A little (thyme) time


A little thyme time

Thinking about the title for this blog post got me thinking of (and singing) an old English ballad about the Yorkshire town of Scarborough. Scarborough Fair was made popular in our time by the famous duo, Simon and Garfunkel.

thymeBut, this tune with its medley of herbs—parsley, sage, rosemary and thyme—has nothing to do with food. The song relates the tale of a young man instructing the listener to tell his former love to perform some pretty impossible tasks. If she completes these tasks he will take her back. Often the song is sung as a duet, with the woman then giving her lover a series of equally impossible tasks, promising to give him the seamless shirt he asked for once he has finished.

Doesn’t sound like true love, does it? Was this couple testing each other to see if they were marriage material? With their lists of impossible demands, it’s no wonder they had to throw in a little parsley, sage, rosemary and thyme, the main ingredients, apparently, for a love spell.

Jokes aside, it seems these herbs, like many others, have a symbolic meaning that goes back centuries:

  • Parsley has been used as a digestant, which should take the bitterness out of certain foods. Some medieval physicians used this herb in a spiritual manner.
  • Sage is renowned as a symbol of power.
  • Rosemary represents fidelity, love and remembrance and is therefore often used in traditional wedding customs.
  • Thyme symbolizes courage and thus found its way into heraldry.

Both the man and the woman in this ballad invoke said powers in naming these herbs: mildness to soothe the bitterness of their relationship (parsley), spiritual strength to endure being apart from each other (sage), faithfulness (rosemary) and lastly courage (thyme) to fulfill the impossible tasks given.

How wonderful to know that if a marriage is based on the foundation of Jesus Christ, no bride or groom will ever require these plants to be added to their wedding day bouquet or corsage.


Because of Jesus, there’ll be no bitterness brewing in their relationships and they will have the power of the Holy Spirit to give them strength for each day of their future together. Fidelity will be core to their relationship. And with God as the central part of their marriage, they will have the courage to face whatever the future holds for them.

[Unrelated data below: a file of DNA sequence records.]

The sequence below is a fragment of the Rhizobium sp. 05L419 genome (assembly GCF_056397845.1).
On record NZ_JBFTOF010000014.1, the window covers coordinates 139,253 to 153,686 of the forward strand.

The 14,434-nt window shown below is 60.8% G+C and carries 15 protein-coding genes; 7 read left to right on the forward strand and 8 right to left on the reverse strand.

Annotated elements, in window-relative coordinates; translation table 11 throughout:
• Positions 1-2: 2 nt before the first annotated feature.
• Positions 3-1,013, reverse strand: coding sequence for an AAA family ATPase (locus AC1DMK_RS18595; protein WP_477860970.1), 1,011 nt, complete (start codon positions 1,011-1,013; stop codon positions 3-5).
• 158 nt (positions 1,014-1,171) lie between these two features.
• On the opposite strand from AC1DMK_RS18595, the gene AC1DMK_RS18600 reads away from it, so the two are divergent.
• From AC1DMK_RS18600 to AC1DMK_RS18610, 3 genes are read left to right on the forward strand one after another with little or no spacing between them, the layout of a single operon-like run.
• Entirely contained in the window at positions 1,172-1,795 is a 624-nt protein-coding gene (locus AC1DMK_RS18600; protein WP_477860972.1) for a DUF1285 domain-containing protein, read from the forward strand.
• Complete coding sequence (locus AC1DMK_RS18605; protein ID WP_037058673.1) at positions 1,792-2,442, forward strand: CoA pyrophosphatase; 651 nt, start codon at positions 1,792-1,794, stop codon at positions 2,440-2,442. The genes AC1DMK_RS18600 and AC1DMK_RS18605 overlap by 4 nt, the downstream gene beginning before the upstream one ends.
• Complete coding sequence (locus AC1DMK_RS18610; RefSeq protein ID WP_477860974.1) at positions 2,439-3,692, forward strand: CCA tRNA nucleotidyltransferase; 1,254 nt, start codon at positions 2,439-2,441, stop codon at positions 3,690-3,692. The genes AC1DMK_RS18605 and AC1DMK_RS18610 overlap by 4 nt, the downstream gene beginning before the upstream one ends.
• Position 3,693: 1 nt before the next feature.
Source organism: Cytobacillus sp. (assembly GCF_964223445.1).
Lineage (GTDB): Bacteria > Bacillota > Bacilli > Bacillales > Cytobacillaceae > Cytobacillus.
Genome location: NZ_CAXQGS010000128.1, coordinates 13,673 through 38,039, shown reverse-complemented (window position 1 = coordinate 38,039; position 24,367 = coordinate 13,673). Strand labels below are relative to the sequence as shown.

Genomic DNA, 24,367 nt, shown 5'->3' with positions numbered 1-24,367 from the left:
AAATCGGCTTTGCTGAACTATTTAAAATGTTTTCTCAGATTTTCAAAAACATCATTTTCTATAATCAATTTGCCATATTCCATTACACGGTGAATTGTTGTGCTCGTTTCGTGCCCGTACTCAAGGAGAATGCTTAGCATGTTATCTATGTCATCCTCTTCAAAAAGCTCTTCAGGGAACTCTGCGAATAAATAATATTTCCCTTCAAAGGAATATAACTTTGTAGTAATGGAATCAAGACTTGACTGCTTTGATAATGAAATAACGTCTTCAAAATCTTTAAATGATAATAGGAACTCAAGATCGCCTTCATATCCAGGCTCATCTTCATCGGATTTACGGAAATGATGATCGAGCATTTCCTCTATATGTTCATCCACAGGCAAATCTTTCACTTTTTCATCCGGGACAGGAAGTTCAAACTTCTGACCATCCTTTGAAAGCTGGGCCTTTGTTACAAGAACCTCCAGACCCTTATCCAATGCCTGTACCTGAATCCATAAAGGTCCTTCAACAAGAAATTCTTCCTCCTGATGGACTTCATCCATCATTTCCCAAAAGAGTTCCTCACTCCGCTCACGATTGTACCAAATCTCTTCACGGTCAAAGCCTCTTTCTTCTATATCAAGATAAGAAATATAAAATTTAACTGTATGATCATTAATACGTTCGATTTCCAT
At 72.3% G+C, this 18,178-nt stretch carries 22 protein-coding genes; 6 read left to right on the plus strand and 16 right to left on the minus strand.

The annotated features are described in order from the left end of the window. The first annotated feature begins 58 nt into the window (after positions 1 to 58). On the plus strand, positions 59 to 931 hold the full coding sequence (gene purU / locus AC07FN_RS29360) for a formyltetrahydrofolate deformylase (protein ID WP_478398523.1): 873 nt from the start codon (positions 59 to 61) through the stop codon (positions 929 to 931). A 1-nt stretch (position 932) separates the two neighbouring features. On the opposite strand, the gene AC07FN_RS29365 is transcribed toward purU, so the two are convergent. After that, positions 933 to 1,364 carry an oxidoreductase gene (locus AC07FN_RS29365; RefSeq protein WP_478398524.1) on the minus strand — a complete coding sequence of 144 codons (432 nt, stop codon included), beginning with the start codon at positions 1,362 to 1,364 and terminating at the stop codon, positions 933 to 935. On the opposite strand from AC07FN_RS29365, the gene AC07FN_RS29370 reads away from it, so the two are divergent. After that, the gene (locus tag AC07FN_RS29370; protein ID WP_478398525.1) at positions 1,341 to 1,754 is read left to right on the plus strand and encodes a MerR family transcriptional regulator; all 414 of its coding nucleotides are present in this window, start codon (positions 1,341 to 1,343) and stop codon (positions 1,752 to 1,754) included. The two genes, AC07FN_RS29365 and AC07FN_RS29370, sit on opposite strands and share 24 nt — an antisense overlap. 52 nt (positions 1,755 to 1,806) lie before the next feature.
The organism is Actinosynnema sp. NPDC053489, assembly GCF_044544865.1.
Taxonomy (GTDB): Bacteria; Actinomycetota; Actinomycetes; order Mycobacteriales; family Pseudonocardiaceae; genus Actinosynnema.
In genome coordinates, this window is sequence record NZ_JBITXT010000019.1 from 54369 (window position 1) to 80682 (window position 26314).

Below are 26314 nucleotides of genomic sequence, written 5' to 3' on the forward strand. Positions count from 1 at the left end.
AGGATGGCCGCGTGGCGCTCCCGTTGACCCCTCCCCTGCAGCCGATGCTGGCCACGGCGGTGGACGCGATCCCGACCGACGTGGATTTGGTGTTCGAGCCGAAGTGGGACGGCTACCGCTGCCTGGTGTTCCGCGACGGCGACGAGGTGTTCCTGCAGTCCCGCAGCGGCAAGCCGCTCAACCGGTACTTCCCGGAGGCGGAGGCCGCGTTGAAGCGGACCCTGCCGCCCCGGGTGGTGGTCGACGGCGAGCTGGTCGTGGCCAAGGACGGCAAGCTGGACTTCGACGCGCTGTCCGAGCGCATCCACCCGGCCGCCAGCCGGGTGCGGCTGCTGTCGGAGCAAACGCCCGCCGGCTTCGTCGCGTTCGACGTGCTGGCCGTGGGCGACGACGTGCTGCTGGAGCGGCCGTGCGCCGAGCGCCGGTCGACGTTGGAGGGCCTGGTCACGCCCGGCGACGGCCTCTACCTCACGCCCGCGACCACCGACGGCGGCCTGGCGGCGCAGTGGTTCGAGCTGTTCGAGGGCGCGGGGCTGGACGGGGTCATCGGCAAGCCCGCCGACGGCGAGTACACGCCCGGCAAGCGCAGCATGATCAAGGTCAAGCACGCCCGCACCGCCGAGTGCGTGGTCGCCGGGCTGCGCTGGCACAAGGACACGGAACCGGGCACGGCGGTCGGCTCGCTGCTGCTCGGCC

The only other thing newlyweds will need is time (not thyme). Time to enjoy each other. Time to laugh. Time to love.

Though one may be overpowered, two can defend themselves. A cord of three strands is not quickly broken. – Ecclesiastes 4:12

Marion Ueckermann

Marion’s passion for writing was sparked when she moved to Ireland with her family. Her love of travel has influenced her contemporary inspirational romances set in novel places. Marion and her husband again live in South Africa, but with two gorgeous grandsons hanging their hats at the house next door, their empty nest’s no longer so empty.

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2016-07-20T23:53:34+00:00 May 19th, 2014|Categories: Devotionals, Marriage|Tags: , , |4 Comments


  1. Shirley Corder May 19, 2014 at 12:51 pm - Reply

    Lovely post, Marion. You say you have signed a contract for your book, Helsinki Sunrise, but it’s actually releasing soon right? What date and where will people be able to get it?

    • Marion Ueckermann May 23, 2014 at 10:04 am - Reply

      Hi Shirley, yes, my novelette, Helsinki Sunrise, set in Finland, will release in eBook on 22nd August 2014 and will be available direct from the publisher, Pelican Book Group at http://www.pelicanbookgroup.com/ or from Amazon. I believe it will be available from other sources and I will communicate those on my Facebook page as soon as I have all the details.

      And there will be a 50% off release day special from Pelican Book Group so readers can download this fun romance for only $1.99, but only on 22nd August. Thereafter it retails for $3.99 (and still a bargain). But these prices are only available direct from Pelican Book Group

  2. Ann Goodfellow May 19, 2014 at 2:25 pm - Reply

    Marion, it immediately got me singing the words, that I had learned eons ago. Thank you for explaining the symbolic meaning of the plants. Nice one!

    • Marion Ueckermann May 23, 2014 at 9:59 am - Reply

      LOL, Ann, it’s terribly catchy isn’t it. I was really excited when I discovered the meaning behind those plants – really interesting. See you later at the BFA conference!

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